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E-M:/ Ammunition for those writing their Senators Energy issues

Enviro-Mich message from Billy Stern <billysun@chorus.net>

Ammunition for those writing their Senators Energy issues.

AmeriScan: March 5, 2002


WASHINGTON, DC, March 5, 2002 (ENS) - Oil drilling in the Kenai 
National Wildlife Refuge in Alaska has resulted in more than 350 
spills, explosions and fires, according to government studies 
released by the National Audubon Society and Defenders of Wildlife.

The U.S. Fish and Wildlife Service (USFWS) studies also found that 
oil drilling is linked with high numbers of deformed wood frogs.

The groups' report, "Toxic Tundra," details a contaminants study and 
a frog study, which was obtained through the Freedom of Information 
Act. The studies point to the need for further study of damage caused 
by oil production in Kenai and other National Wildlife Refuges, as 
well as the importance of keeping industrial development out of the 
pristine Arctic National Wildlife Refuge, the groups say.

"In spite of all the industry's promises, oil drilling in Kenai and 
other national wildlife refuges has left behind a disgraceful legacy 
of contamination, toxic chemical spills, and lasting damage to 
wildlife and wildlife habitat," said Robert Dewey, vice president for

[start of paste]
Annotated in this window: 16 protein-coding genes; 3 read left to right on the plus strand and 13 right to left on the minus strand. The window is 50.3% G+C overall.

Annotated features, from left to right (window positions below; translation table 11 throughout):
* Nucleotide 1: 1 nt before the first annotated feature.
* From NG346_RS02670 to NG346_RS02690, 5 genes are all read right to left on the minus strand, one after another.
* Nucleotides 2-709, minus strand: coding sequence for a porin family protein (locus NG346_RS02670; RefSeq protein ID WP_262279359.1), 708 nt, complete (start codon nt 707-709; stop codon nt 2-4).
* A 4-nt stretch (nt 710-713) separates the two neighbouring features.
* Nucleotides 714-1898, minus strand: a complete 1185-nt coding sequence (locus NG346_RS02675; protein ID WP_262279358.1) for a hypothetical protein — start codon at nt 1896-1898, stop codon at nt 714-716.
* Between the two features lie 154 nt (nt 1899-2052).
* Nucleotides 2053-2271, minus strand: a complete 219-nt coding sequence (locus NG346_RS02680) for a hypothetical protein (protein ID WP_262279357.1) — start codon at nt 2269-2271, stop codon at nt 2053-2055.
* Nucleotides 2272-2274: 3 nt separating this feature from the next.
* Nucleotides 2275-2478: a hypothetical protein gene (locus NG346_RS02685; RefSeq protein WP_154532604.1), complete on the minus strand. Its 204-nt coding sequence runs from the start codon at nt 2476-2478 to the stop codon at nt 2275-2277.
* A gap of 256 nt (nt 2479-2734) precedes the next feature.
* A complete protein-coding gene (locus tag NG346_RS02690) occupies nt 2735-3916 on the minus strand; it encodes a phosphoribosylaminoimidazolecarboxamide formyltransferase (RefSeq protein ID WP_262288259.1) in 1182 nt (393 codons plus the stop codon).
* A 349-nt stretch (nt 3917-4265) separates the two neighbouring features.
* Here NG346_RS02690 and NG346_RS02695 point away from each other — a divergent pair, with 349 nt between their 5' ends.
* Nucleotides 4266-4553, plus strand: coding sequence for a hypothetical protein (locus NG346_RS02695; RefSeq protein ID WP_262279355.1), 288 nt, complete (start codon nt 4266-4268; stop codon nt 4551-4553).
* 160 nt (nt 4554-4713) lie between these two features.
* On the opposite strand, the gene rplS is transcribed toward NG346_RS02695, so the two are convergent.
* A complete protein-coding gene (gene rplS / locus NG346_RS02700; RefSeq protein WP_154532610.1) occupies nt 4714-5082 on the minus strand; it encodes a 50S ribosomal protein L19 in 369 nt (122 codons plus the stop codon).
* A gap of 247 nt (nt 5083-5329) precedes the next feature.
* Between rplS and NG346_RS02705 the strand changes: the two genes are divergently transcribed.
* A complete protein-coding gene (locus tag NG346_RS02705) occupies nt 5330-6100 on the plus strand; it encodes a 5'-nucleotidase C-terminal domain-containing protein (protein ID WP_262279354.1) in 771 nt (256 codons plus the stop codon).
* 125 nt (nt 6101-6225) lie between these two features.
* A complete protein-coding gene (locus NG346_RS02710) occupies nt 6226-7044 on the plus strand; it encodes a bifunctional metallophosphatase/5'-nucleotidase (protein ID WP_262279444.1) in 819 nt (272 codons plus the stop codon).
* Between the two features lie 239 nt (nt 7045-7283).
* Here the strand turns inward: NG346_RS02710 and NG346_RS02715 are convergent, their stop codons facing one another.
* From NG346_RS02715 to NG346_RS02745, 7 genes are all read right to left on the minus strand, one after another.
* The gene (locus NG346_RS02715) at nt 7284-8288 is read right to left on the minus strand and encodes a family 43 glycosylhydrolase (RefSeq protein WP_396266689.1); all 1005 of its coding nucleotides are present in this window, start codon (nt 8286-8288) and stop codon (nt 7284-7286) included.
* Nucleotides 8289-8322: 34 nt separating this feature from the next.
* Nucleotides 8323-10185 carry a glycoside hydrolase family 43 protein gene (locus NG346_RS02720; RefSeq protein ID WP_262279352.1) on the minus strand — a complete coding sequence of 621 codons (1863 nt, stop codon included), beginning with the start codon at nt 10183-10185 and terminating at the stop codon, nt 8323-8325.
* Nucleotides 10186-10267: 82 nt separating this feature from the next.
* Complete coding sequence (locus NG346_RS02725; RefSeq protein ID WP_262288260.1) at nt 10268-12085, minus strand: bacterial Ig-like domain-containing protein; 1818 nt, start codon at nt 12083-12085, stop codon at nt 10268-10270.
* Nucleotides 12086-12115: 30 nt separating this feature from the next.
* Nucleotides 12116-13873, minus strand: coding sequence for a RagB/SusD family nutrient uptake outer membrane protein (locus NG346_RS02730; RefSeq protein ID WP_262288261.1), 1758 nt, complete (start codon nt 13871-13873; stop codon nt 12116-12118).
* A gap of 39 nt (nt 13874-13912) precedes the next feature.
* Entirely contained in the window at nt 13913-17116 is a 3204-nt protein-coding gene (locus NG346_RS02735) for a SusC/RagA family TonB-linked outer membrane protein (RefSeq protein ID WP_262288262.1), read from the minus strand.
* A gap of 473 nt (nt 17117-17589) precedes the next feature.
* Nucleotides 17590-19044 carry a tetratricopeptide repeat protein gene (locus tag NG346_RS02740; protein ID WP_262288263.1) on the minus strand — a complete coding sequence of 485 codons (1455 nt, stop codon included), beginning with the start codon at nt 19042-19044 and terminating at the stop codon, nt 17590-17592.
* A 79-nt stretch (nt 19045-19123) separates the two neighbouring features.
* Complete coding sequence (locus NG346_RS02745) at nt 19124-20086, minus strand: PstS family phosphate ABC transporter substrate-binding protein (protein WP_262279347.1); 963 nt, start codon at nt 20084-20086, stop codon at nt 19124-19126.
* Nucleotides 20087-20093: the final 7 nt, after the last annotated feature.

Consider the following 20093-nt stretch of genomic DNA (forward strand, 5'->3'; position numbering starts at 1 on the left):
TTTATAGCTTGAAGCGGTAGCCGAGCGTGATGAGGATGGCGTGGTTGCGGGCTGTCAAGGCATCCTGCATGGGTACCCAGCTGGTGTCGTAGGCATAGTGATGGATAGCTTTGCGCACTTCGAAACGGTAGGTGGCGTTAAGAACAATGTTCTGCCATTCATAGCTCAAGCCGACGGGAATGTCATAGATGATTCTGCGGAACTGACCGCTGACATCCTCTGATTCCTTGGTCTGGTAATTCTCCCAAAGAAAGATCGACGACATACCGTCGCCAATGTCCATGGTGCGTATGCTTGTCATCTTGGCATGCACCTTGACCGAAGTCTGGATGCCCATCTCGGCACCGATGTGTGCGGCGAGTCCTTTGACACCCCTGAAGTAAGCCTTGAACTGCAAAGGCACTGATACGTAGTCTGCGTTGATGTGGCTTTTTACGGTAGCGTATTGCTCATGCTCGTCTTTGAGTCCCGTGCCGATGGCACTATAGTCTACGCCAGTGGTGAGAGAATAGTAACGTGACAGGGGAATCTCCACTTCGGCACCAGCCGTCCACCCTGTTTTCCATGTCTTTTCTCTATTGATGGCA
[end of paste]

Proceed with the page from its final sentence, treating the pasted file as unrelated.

government relations at Defenders of Wildlife. "With such a sorry 
record, does anyone honestly believe the oil companies' fatuous 
claims that they'll do better next time, if we just throw open the 
doors to the Arctic National Wildlife Refuge?"

Established in 1941 by President Franklin Delano Roosevelt to protect 
the large population of moose on the Kenai Peninsula, the Kenai 
National Wildlife Refuge provides habitat for 200 species of birds 
and wildlife, including bald eagles, trumpeter swans, brown and black 
bear, caribou and wolves.

Industrial oil development within the refuge includes almost 200 
wells within three oil and gas fields that total 30 square miles. The 
wells are supported by 46 miles of oil and gas feeder pipelines, a 
3,500 foot airstrip, 44 miles of roads and more than 60 individual 
well pads.

"More than 270,000 gallons of oil, produced water and other 
contaminants have been released into the wildlife refuge," the report 
notes. "Groundwater in some areas of the wildlife refuge shows 
contamination at 10 times the legal limit established by the 
Environmental Protection Agency."

"Oil drilling in a national wildlife refuge is simply an awful idea," 
said Lois Schiffer, Audubon's senior vice president for public 
policy. "There can be no question, in light of these studies, that 
oil drilling would be a disaster for the Arctic National Wildlife 

The analysis by Audubon and Defenders of Wildlife is available at: 

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